1:00am, Juba: I fell asleep reading, and awoke to the smell of smoke. I unplugged my phone and felt the wall for heat. nothing.
1:15am: smell of smoke gets worse.
1:20am: explosion! my light burst, reigning down sparks in the darkness. I fled down the hall to my colleague's room. There is no superintendent, no fire department, no authority around here. And it's the middle of the night. Shoot.
1:25am: still knocking on the door trying to wake him up. Fail. Periodically checking for flames.
1:30am: He wakes up. We go back to the smoke filled room to investigate. He dissects the light. I am terrified. Smoke seeps out into the hallways. I picture the UN officials ablaze in their rooms.
1:45am: Colleague says its a short circuit, and I should go back to sleep. Ha! I stay up to wait for signs of the fire spreading.
2:30am: still waiting for signs of fire.
3:30am: still waiting. Calming down.
9:30am: call from our other colleague, indicating that the only flight out we can take (going to Wau) leaves at 11am. We do not have tickets yet. Can't miss this flight.
9:45am: frantically packing.
10:00am: last minute driver finds us.
10:15am: roll into airport. Wrestle my way to the ticket counter. I hate being pushy. Must be pushy.
11:10: attack of illness. Must use airport bathroom. Gahhhhh. Airport bathroom is hole in ground. Realize too late there is no toilet paper.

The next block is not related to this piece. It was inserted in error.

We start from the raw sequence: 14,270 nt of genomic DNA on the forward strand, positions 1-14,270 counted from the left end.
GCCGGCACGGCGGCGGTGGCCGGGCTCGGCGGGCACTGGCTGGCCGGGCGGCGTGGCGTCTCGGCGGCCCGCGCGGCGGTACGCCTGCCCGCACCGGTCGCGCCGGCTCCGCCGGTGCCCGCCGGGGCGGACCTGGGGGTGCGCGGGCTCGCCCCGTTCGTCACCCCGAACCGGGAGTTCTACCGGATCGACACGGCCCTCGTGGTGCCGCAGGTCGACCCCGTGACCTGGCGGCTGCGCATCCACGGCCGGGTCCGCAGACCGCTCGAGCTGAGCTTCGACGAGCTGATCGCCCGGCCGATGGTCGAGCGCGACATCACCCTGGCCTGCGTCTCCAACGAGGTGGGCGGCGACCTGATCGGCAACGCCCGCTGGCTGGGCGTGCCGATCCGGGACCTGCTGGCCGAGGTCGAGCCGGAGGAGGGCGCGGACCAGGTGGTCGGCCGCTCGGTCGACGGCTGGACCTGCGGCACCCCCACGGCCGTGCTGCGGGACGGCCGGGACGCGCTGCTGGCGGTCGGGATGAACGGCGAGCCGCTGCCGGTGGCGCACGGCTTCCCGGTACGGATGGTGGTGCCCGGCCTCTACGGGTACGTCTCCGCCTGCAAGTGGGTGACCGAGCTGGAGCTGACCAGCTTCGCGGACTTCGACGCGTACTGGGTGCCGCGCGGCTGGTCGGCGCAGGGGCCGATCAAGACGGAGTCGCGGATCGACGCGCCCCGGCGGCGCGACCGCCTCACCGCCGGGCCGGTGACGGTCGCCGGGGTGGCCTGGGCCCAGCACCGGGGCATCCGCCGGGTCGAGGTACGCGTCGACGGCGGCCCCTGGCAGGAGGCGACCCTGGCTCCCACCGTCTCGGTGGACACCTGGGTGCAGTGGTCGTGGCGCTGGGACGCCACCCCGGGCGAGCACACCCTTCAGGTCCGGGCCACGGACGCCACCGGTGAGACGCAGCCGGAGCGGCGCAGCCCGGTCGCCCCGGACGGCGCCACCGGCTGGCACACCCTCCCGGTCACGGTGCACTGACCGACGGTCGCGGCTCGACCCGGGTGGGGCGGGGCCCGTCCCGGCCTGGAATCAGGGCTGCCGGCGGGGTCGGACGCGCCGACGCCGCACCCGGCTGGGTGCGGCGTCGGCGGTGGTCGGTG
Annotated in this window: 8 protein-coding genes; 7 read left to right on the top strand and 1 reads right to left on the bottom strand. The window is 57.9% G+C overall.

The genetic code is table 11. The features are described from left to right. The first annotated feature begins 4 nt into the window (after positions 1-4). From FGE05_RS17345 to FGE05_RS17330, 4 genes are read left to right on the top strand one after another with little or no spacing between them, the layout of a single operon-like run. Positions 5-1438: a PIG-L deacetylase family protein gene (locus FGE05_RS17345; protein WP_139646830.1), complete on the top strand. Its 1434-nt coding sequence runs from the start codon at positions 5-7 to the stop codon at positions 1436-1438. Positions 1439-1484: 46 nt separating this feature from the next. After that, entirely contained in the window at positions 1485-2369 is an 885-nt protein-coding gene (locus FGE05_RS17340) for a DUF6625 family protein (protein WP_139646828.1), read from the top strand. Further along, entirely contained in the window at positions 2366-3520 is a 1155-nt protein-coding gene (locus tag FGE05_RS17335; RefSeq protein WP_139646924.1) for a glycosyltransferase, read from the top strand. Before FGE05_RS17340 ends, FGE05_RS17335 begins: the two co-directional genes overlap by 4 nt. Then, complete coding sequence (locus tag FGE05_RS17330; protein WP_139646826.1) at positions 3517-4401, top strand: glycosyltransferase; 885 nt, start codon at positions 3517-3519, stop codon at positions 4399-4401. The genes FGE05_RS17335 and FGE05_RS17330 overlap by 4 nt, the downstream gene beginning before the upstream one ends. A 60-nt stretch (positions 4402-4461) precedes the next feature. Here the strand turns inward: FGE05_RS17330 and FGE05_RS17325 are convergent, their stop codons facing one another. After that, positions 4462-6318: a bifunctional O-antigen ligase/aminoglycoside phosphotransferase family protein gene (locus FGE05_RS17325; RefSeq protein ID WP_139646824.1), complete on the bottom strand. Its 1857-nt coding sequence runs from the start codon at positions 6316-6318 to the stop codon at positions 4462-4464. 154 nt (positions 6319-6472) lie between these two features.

11:20am: board plane. African time.
1pm: arrive in Wau. I love it here. It's sort of like an old Hispanic town in the Caribbean- everything is made of red earthy clay consistent with the ground and surroundings. There is a slow pace of life- people and small rickshaws flood the streets to reach their final destinations. There are beautiful low lying trees with red buds, interspersed with clay huts covered by thatched roofs. There is an actual town center (unlike Juba), and a light breeze to counteract this oppressive heat.
To make everything even better, the hospital administration is absolutely wonderful. We met the dentist on the plane ride over, and he got us through the airport logistics and to the hospital, where a meeting convened so we could discuss plans. The staff was so receptive to the idea of trainings and were so excited with the equipment (especially the oxygen concentrator that we lugged all the way from Boston!) So worth the trek. I would love to stay here longer than a short week!